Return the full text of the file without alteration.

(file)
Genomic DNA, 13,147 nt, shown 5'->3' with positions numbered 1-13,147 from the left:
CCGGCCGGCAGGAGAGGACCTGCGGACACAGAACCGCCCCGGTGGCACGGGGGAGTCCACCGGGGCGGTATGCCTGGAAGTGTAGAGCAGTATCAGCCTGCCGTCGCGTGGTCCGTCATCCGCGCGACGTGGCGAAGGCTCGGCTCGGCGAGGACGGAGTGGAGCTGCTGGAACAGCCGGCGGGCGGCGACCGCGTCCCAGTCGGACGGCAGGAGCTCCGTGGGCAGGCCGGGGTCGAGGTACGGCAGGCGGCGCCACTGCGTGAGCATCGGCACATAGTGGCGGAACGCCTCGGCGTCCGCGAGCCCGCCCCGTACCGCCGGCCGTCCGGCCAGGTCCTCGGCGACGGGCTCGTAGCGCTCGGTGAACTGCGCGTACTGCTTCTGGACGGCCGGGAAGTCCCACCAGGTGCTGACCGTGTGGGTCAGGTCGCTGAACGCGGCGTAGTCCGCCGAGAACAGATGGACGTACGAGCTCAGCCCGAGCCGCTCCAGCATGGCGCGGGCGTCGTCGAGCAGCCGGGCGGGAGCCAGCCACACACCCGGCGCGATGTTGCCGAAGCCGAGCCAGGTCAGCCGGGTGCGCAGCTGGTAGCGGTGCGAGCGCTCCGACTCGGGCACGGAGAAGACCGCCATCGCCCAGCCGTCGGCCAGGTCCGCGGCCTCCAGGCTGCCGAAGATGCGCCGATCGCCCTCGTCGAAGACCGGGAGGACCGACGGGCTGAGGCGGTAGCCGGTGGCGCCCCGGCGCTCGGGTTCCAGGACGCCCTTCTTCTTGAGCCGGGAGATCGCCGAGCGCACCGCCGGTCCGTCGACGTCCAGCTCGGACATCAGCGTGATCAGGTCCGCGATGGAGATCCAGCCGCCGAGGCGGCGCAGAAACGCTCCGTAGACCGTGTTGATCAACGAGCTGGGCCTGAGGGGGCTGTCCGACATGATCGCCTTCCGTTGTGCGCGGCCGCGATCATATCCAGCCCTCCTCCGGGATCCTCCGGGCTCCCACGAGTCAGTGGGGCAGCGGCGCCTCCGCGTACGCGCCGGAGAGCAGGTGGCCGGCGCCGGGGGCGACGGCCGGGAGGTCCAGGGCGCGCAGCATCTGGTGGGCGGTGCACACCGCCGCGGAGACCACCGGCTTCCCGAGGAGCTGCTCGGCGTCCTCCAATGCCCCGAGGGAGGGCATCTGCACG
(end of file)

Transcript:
Genomic DNA, 13,147 nt, shown 5'->3' with positions numbered 1-13,147 from the left:
CCGGCCGGCAGGAGAGGACCTGCGGACACAGAACCGCCCCGGTGGCACGGGGGAGTCCACCGGGGCGGTATGCCTGGAAGTGTAGAGCAGTATCAGCCTGCCGTCGCGTGGTCCGTCATCCGCGCGACGTGGCGAAGGCTCGGCTCGGCGAGGACGGAGTGGAGCTGCTGGAACAGCCGGCGGGCGGCGACCGCGTCCCAGTCGGACGGCAGGAGCTCCGTGGGCAGGCCGGGGTCGAGGTACGGCAGGCGGCGCCACTGCGTGAGCATCGGCACATAGTGGCGGAACGCCTCGGCGTCCGCGAGCCCGCCCCGTACCGCCGGCCGTCCGGCCAGGTCCTCGGCGACGGGCTCGTAGCGCTCGGTGAACTGCGCGTACTGCTTCTGGACGGCCGGGAAGTCCCACCAGGTGCTGACCGTGTGGGTCAGGTCGCTGAACGCGGCGTAGTCCGCCGAGAACAGATGGACGTACGAGCTCAGCCCGAGCCGCTCCAGCATGGCGCGGGCGTCGTCGAGCAGCCGGGCGGGAGCCAGCCACACACCCGGCGCGATGTTGCCGAAGCCGAGCCAGGTCAGCCGGGTGCGCAGCTGGTAGCGGTGCGAGCGCTCCGACTCGGGCACGGAGAAGACCGCCATCGCCCAGCCGTCGGCCAGGTCCGCGGCCTCCAGGCTGCCGAAGATGCGCCGATCGCCCTCGTCGAAGACCGGGAGGACCGACGGGCTGAGGCGGTAGCCGGTGGCGCCCCGGCGCTCGGGTTCCAGGACGCCCTTCTTCTTGAGCCGGGAGATCGCCGAGCGCACCGCCGGTCCGTCGACGTCCAGCTCGGACATCAGCGTGATCAGGTCCGCGATGGAGATCCAGCCGCCGAGGCGGCGCAGAAACGCTCCGTAGACCGTGTTGATCAACGAGCTGGGCCTGAGGGGGCTGTCCGACATGATCGCCTTCCGTTGTGCGCGGCCGCGATCATATCCAGCCCTCCTCCGGGATCCTCCGGGCTCCCACGAGTCAGTGGGGCAGCGGCGCCTCCGCGTACGCGCCGGAGAGCAGGTGGCCGGCGCCGGGGGCGACGGCCGGGAGGTCCAGGGCGCGCAGCATCTGGTGGGCGGTGCACACCGCCGCGGAGACCACCGGCTTCCCGAGGAGCTGCTCGGCGTCCTCCAATGCCCCGAGGGAGGGCATCTGCACG